Popularising the new art form of PoetryFilm, artist Zata Banks explains how new forms of communication evolve. A report by K. Santosh.
Zata Banks, British artist and director of PoetryFilm, has said that creativity and poetry should be an integral part of education today. She was delivering the keynote address at a literary event held this past week at the House of Lords under the patronage of Lord Bhikhu Parekh and writer-editor Yogesh Patel.
She spoke about the rise in popularity of poetry and film artworks in recent years. “Is this a clue to something? Why are more and more people turning to poetry and film as a means of expression in today’s society, and what does this mean? We’re moving from a mainly mono-semiotic model (using mainly one type of meaning-making system at a time – for instance, the use of words) to a multimodal model (using lots of different types of meaning-making systems simultaneously). Communication has always been multi-modal; however, today we seem to be moving towards a richer consolidation of modes, and technology enables us to employ more modes more easily,” she said.
Quoting media ecologist and language evolution specialist Robert K. Logan (‘The Sixth Language’), she said that speech, writing, maths, science, computing and the internet formed an evolutionary chain of languages, and new languages arose when some kind of information overload occurred, and the previous language could not cope.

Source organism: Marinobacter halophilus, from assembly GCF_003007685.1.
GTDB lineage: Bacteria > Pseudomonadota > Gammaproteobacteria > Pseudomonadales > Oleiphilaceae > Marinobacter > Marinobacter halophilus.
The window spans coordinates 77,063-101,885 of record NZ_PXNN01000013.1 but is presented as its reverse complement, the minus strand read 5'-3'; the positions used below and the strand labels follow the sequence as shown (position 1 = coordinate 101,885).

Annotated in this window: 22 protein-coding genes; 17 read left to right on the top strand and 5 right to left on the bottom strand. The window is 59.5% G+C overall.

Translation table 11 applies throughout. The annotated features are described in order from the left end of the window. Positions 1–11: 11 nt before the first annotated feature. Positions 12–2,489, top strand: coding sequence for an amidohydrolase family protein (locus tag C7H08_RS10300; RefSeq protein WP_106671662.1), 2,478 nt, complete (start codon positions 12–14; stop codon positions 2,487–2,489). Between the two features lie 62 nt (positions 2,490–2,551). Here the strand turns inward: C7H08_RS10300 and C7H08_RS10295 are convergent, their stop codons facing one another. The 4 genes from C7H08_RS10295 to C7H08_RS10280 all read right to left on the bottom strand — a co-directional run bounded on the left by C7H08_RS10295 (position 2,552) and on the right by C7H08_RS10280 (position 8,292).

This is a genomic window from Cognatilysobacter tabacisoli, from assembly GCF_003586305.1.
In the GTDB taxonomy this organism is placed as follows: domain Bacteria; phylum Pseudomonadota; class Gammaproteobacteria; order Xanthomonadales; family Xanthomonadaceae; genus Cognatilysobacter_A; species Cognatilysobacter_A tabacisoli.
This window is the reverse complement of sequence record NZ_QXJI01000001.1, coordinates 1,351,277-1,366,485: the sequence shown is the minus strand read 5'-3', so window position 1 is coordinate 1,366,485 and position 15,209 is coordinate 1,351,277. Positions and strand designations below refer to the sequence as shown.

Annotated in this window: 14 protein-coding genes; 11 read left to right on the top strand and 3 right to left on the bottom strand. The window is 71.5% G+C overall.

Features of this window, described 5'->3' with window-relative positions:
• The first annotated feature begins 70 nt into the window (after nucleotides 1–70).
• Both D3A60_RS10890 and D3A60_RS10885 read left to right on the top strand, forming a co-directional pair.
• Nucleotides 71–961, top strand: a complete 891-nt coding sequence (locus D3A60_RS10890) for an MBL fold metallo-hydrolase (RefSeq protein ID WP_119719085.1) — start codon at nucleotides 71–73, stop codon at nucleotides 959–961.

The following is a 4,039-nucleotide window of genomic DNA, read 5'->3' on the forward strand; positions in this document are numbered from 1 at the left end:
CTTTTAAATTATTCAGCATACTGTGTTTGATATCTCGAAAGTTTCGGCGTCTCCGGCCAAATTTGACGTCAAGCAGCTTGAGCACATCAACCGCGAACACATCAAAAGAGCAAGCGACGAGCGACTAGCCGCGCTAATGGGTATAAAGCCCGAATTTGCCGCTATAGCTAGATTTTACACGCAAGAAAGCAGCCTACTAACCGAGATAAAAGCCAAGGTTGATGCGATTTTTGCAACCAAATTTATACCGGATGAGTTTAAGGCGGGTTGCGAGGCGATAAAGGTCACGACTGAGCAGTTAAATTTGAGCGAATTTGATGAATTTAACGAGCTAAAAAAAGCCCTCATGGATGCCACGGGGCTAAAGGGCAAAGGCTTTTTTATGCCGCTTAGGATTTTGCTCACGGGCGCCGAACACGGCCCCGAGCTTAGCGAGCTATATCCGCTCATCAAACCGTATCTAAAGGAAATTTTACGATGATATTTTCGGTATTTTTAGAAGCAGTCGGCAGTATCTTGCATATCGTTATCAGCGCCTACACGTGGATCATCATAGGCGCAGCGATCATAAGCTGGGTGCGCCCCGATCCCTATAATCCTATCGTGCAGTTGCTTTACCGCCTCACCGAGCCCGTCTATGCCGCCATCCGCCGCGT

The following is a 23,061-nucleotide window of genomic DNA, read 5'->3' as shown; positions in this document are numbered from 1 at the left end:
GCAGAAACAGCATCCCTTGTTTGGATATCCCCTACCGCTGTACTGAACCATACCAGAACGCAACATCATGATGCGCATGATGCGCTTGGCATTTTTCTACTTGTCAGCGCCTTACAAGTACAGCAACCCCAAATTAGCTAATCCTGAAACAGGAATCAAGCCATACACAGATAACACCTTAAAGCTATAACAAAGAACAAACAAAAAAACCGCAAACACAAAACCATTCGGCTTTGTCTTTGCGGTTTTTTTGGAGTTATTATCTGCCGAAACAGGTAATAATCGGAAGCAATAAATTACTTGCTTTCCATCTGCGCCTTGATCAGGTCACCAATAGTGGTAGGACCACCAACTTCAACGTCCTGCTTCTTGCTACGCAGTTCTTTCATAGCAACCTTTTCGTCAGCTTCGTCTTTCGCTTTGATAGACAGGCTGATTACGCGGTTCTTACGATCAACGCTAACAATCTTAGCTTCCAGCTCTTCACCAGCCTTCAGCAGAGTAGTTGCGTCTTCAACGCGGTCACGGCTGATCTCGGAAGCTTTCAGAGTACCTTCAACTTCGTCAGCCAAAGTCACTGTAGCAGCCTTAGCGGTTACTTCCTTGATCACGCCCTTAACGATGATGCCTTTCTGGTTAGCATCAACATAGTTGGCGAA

“New processing systems become necessary and new languages become necessary. We could take this idea further by suggesting that perhaps new art forms become necessary. Perhaps the popularity of poetry films is a reaction to today’s changing society,” she added.
For that matter, what is poetry film? “There are many kinds of poetry films, and there are many different starting points to create, trans-create, or integrate a work. One of the earliest known examples is silent storytelling of Clement Clarke Moore’s poem ‘The Night Before Christmas’ made in 1905 by Edwin S. Porter, following Clement Clarke Moore’s 1823 poem ’Twas the Night Before Christmas’. Or you might think of the famous 1936 film ‘Night Mail’, produced by the Post Office, featuring music by Benjamin Britten and lines of poetry by W. H. Auden, which were cut to fit the already-edited film…There are many different kinds of poetry film and it is a highly creative field. There can be text on screen, voiceover, sound poetry, dance poetry, animation, sign language, Morse Code, even Braille on film… there are many interpretations and combinations,” she added.